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Culture, Convenience and Quality: Spotlight on Metairie

New Orleans is a well-known city around the world. Unique in its fusion of a number of different cultures, influences, and lifestyles in one relatively small city, just the words “New Orleans” draw to mind good food, good music, and good times, even for people who have never been there. However, New Orleans’ culture can also be found in its surrounding neighborhoods with as much vibrancy and liveliness. In the case of Metairie, it can offer all of the excitement of New Orleans with a more suburban feel.

Technically a suburb of New Orleans with no mayor and no city taxes, Metairie was established in 1718 and has seen all of the historical and cultural changes that the city of New Orleans has seen. Because of this, it boasts a unique fusion of Spanish, French, Creole and Cajun cultures and languages – in fact, the word “Metairie” is actually French for “tenant farm.”

Today, Metairie has developed into a rich and exciting district with numerous activities to do on any given day, such as extensive shopping possibilities. Conventional and modern shopping include Lakeside Shopping Center in the heart of Metairie, which offers hundreds of retailers, including Café Du Monde, the same famous beignet shop found in the French Quarter. For more personal shopping, Old Metairie, the historic area of the suburb, boasts boutiques, family-owned restaurants, and specialty stores that have been within families for generations.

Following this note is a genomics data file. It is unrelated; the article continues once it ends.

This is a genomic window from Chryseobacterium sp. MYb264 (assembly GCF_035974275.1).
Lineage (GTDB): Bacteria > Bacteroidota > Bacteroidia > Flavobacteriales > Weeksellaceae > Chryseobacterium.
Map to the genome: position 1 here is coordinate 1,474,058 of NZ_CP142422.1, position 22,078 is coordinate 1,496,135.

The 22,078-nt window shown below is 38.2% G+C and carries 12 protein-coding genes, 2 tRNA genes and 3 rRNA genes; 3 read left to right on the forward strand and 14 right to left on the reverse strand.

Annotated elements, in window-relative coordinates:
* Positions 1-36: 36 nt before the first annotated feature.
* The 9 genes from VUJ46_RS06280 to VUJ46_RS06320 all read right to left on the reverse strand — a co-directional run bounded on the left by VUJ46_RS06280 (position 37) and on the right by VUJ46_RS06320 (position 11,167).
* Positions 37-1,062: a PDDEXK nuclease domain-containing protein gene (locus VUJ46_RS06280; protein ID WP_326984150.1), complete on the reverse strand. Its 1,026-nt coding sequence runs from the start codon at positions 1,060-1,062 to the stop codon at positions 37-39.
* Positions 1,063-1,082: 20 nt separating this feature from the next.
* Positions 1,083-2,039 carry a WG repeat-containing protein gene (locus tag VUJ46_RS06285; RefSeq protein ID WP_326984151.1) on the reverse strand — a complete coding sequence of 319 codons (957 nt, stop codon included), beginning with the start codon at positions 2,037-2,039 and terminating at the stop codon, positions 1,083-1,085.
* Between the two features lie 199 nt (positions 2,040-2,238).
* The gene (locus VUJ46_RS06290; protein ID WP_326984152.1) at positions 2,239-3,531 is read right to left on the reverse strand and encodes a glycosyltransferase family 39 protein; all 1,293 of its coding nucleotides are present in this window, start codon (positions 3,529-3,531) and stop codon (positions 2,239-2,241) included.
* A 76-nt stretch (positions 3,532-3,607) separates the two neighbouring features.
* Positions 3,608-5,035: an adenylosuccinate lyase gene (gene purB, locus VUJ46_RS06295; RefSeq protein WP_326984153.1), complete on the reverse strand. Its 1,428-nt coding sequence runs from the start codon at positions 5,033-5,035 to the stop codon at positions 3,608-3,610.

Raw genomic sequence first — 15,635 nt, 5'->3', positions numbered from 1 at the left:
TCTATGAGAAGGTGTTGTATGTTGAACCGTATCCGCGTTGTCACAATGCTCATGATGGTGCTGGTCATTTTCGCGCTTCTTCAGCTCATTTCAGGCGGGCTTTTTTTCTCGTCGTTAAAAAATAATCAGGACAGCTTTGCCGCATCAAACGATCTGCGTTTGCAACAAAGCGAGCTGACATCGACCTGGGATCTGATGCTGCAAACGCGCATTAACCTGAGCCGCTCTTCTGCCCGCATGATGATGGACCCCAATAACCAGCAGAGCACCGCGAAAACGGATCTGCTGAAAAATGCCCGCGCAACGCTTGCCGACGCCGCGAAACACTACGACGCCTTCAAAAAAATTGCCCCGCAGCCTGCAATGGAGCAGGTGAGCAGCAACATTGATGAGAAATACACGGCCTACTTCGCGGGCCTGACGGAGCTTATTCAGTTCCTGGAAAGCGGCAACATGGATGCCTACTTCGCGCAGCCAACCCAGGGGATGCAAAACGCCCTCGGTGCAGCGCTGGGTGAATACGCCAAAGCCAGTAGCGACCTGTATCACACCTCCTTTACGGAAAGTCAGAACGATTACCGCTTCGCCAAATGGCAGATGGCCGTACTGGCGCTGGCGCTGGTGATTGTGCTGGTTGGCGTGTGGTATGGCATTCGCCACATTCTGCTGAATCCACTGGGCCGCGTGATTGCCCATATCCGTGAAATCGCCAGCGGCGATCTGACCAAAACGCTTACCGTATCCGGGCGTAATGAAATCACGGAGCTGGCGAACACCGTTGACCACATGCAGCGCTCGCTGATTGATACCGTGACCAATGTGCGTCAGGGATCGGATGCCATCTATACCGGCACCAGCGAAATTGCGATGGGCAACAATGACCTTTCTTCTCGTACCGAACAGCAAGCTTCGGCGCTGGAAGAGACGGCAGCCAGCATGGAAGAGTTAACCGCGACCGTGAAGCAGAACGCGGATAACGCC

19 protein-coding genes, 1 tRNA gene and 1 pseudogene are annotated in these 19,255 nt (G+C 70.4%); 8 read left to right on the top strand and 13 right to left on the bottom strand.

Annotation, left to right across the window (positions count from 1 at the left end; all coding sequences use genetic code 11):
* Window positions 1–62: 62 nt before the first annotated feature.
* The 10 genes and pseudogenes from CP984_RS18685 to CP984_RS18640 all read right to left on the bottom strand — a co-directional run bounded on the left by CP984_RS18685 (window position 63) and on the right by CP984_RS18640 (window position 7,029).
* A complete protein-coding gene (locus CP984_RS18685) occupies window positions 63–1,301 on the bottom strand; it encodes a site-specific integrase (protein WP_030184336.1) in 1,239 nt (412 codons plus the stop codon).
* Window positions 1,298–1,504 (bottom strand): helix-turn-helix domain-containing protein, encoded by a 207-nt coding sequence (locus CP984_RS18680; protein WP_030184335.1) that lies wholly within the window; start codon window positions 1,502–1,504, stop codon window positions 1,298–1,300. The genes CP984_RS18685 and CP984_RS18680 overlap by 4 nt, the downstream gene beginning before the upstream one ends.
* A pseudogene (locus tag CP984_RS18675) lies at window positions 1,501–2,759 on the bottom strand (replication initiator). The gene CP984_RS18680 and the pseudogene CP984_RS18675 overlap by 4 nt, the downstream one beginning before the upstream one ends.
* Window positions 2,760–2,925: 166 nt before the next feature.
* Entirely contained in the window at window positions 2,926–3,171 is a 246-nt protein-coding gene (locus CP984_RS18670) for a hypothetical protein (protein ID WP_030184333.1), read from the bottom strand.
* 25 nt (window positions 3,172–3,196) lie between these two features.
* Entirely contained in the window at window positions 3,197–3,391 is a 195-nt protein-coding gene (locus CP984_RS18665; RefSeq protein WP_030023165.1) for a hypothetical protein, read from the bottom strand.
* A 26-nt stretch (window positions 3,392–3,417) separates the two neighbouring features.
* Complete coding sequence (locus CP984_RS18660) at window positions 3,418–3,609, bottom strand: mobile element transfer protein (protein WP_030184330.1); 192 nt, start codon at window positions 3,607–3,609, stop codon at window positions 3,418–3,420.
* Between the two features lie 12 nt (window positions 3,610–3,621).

And, of course, everyone knows that New Orleans is known for its food. Luckily, Metairie packs powerful flavor into the menus of some of its most famous and well-known restaurants such as Drago’s, Deanie’s, and R & O’s, all offering an extensive menu of seafood, burgers, and po-boys, all without crossing into Orleans Parish.

What’s unique about Metairie is that there is never a lack of things to do. Festival life is alive and well throughout the year. During Mardi Gras season, parades roll right down Veterans Boulevard. It features family-oriented festivals such as Pet Fest or Family Gras and countless art festivals that thousands of people attend throughout the year.

There’s no question about whether Metairie boasts the same culture and pride as New Orleans. Its history of musical and cultural richness permeates not only its street names, but also its citizens. While New Orleans is teeming with energy and parties, Metairie can bring the best of both worlds. It is generally more subdued, but is within mere miles of the French Quarter and all of New Orleans’ famous attractions.